There are keys to just about everything.
But when it comes to your home, that's one key you want to keep to yourself.
"It just doesn't make sense for you to buy a lock that somebody else has a key to, period. I would like to know that my key is the only one that fits the lock."
Lock expert Glen Peifer is talking about a little known secret most consumers never even consider.
That is, when you buy a mass-produced lock, there's a very good chance somebody else has the key to your home.
"Maybe they think well what are the odds?" Peifer says. "Well I think if they really knew what the odds were, they would choose not to do that."
The odds are not in your favor when buying entry-level deadbolts, Peifer says, because most retailers only carry a limited number of different keys for each brand of lock they sell.
"I would say it would be very low. It was probably under ten or twenty," Peifer says.
We asked Home Depot and Lowe's how many different keys are available in their inventory of locks.
Home Depot said, "We don't break out the information your are requesting."
While Lowe's told us, "We aren't able to provide information on inventory."
That's when we hit the streets to find out what you think.
"My mom always used to say you get what you pay for," says Ginger Watson.
Watson was pleased with the price of a deadbolt she just bought at a big box store.
"Nine dollars and 97 cents," she said, holding her new purchase. "That wasn't bad."
But when we showed her (by matching the serial number on her key with another inside the store) it how easy it was to match another key with her new lock -
"My keys, your lock," our undercover representative said, holding the two items. "Ok, it opens."
"Wow," Watson said, shaking her head. "Scary, because someone can be helping me in the store, look at the number...here you go ma'am, memorize it, grab the same thing right quick or wait and just trail me home."
So just how prevalent is this problem?
And what are manufacturers doing, if anything, to stop it?
Take lock manufacturer Schlage, for example.
The company manufactures 30,000 different keys.
A spokesperson for Schlage says they constantly rotate the thousands of keys they ship to retailers.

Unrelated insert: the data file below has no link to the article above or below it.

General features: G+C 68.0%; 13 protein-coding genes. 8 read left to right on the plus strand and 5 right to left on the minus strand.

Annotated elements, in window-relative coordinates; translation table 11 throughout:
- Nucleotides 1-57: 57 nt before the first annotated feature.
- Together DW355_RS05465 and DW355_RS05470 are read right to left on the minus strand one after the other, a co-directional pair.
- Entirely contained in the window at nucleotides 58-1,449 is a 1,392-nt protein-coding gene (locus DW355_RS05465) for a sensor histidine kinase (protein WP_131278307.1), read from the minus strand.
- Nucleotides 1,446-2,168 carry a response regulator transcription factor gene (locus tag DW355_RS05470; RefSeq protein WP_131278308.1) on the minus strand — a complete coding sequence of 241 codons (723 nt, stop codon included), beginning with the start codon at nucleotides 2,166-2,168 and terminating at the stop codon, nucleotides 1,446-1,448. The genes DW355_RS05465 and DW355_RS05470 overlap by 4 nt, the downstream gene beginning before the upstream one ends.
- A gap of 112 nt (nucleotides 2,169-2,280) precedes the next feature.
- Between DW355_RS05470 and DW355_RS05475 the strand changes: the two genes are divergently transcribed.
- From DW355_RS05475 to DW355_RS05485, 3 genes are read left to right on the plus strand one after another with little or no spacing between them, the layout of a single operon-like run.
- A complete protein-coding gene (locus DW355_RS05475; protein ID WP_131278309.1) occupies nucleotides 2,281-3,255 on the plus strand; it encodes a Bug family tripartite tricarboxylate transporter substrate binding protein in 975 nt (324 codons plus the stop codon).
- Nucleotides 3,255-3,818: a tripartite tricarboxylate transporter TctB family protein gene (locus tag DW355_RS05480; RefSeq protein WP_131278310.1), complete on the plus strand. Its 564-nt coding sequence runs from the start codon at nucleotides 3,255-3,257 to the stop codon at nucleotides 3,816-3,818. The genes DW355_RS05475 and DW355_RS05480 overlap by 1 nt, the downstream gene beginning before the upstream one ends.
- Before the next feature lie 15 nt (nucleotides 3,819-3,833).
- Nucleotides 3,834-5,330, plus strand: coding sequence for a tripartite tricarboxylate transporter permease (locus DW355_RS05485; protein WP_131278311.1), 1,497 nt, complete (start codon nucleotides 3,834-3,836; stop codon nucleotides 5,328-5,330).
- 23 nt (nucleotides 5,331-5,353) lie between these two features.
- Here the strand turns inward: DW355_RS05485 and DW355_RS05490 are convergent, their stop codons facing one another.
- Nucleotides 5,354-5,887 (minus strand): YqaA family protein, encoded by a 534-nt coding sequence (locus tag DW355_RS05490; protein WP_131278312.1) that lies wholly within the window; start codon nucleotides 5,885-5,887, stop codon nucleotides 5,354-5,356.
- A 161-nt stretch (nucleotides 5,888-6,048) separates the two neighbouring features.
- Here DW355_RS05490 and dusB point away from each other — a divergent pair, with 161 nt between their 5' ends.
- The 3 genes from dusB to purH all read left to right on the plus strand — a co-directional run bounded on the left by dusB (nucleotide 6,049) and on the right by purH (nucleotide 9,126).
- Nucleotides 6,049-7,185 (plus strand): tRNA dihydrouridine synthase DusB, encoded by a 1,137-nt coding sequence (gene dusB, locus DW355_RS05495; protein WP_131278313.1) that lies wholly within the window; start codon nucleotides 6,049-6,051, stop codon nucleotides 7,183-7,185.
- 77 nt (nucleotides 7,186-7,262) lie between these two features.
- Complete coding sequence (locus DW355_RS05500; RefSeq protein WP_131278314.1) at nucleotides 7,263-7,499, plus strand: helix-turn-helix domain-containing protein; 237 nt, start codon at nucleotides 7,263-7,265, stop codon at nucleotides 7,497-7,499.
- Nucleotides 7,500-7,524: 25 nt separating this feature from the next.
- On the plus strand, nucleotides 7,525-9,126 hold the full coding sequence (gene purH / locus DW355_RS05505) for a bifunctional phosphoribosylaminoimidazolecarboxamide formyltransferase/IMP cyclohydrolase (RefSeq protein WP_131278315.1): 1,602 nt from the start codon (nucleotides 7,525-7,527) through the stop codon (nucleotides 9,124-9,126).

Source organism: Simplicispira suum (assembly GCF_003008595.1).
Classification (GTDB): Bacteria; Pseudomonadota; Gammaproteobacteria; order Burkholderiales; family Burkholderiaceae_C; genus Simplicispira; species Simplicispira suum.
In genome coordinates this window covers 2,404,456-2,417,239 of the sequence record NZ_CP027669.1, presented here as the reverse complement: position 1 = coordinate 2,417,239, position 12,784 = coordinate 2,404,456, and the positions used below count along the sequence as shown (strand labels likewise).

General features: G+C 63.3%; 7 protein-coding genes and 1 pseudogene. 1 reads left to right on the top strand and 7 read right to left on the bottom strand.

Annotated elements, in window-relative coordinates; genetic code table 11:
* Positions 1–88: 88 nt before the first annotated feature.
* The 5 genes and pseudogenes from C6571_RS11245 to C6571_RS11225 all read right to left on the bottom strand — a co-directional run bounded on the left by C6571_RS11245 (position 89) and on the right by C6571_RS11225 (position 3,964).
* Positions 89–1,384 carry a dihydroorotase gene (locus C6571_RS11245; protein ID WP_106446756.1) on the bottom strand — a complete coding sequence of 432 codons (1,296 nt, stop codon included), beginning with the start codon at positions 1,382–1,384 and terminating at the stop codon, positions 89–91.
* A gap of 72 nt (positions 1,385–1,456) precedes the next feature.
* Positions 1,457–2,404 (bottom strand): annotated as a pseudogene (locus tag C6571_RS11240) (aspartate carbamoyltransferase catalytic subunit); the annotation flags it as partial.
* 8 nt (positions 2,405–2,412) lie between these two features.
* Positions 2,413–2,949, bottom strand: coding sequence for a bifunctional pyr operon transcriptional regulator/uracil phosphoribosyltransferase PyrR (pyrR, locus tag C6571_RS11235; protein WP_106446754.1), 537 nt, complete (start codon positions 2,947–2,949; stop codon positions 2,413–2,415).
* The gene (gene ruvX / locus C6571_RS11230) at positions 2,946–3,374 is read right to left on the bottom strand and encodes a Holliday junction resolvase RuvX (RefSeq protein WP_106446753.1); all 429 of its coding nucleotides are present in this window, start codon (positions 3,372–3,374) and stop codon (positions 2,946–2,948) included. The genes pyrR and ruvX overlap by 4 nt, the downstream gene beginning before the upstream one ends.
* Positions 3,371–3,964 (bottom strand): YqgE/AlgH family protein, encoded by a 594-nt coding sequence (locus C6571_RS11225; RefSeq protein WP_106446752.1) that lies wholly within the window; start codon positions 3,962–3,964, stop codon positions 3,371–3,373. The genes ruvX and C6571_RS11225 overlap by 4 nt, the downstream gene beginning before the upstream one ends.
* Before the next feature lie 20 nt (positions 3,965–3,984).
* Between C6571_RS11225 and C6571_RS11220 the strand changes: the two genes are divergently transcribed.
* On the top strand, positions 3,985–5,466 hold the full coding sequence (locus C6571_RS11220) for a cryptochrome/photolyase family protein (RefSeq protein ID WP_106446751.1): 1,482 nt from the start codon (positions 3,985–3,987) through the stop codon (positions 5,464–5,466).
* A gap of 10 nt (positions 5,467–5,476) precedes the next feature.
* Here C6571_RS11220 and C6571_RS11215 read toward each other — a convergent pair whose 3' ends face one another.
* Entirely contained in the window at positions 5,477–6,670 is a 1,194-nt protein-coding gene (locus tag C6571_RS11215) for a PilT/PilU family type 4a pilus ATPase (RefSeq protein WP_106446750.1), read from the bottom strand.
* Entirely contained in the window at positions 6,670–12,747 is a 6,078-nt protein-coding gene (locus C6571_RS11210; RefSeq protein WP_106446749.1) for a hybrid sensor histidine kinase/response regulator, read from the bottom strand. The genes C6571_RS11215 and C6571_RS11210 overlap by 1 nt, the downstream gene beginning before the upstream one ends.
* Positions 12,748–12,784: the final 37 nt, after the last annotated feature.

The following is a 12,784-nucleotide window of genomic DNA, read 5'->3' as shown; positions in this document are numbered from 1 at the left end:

But how often are retailers actually rotating their inventory?
At one Home Depot, we found seven Schlage deadbolts on the shelf.
All seven had the same key.
Out of nine handle and deadbolt sets, there were only two different keys available, meaning every other customer would have matching locks on their doors.
"There's a lot of fear and hype surrounding locks and things of that nature."
Tucson All-State agent Keith Duncan puts a little perspective into the deadbolt dilemma.
"All someone does is pick up a rock and throws it through your window, so if somebody wants in they're gonna want in," Duncan says.
So then what can we do to better protect ourselves?
First and foremost, Duncan says, more people need to lock their windows and doors in the first place.
"Forty-three percent of all the property crime that happened in Arizona last year is what we call unlawful entry," Duncan says. "That's where somebody just walks through your door because it wasn't locked."
Second, choose a deadbolt that suits your family's needs.
You don't need to spend three or four hundred dollars on the most sophisticated locks out there.
In fact, you can buy a Smartlock by Kwikset that allows you to customize your key for less than 50 bucks.
"When you put it in there and give it a turn," Duncan says, "it puts a learning mode to say, ok, I am ready to accept a new key."
Bottom line, the key to protecting yourself and your home isn't always the most expensive option.
But there is some truth in getting what you pay for.
Rather than buying that easily duplicated deadbolt for less than ten bucks, invest in something you can customize yourself.
Because if you don't you could get a lot more than you bargained for.
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